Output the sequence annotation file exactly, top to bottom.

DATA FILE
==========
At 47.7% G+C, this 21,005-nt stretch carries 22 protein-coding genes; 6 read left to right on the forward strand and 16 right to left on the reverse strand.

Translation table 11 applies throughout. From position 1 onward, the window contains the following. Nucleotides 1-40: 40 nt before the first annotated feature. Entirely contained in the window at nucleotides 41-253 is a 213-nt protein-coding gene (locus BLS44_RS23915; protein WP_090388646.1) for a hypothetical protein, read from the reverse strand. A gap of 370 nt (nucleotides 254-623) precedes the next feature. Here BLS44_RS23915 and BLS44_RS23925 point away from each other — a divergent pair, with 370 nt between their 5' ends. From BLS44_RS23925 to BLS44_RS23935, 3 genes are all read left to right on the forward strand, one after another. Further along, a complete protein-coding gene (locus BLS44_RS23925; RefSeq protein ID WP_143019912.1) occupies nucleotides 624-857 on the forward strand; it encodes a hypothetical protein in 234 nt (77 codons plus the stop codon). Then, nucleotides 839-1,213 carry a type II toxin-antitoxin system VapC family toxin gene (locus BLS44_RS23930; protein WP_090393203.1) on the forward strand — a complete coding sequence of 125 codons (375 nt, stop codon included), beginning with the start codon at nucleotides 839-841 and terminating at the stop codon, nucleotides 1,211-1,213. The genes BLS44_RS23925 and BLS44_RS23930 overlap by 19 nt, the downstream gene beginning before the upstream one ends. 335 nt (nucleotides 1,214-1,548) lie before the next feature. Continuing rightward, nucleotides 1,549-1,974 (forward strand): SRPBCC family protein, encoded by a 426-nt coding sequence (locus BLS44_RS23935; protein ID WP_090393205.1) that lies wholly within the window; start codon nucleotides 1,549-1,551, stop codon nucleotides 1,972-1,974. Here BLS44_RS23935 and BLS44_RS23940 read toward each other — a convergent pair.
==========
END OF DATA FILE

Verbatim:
At 47.7% G+C, this 21,005-nt stretch carries 22 protein-coding genes; 6 read left to right on the forward strand and 16 right to left on the reverse strand.

Translation table 11 applies throughout. From position 1 onward, the window contains the following. Nucleotides 1-40: 40 nt before the first annotated feature. Entirely contained in the window at nucleotides 41-253 is a 213-nt protein-coding gene (locus BLS44_RS23915; protein WP_090388646.1) for a hypothetical protein, read from the reverse strand. A gap of 370 nt (nucleotides 254-623) precedes the next feature. Here BLS44_RS23915 and BLS44_RS23925 point away from each other — a divergent pair, with 370 nt between their 5' ends. From BLS44_RS23925 to BLS44_RS23935, 3 genes are all read left to right on the forward strand, one after another. Further along, a complete protein-coding gene (locus BLS44_RS23925; RefSeq protein ID WP_143019912.1) occupies nucleotides 624-857 on the forward strand; it encodes a hypothetical protein in 234 nt (77 codons plus the stop codon). Then, nucleotides 839-1,213 carry a type II toxin-antitoxin system VapC family toxin gene (locus BLS44_RS23930; protein WP_090393203.1) on the forward strand — a complete coding sequence of 125 codons (375 nt, stop codon included), beginning with the start codon at nucleotides 839-841 and terminating at the stop codon, nucleotides 1,211-1,213. The genes BLS44_RS23925 and BLS44_RS23930 overlap by 19 nt, the downstream gene beginning before the upstream one ends. 335 nt (nucleotides 1,214-1,548) lie before the next feature. Continuing rightward, nucleotides 1,549-1,974 (forward strand): SRPBCC family protein, encoded by a 426-nt coding sequence (locus BLS44_RS23935; protein ID WP_090393205.1) that lies wholly within the window; start codon nucleotides 1,549-1,551, stop codon nucleotides 1,972-1,974. Here BLS44_RS23935 and BLS44_RS23940 read toward each other — a convergent pair.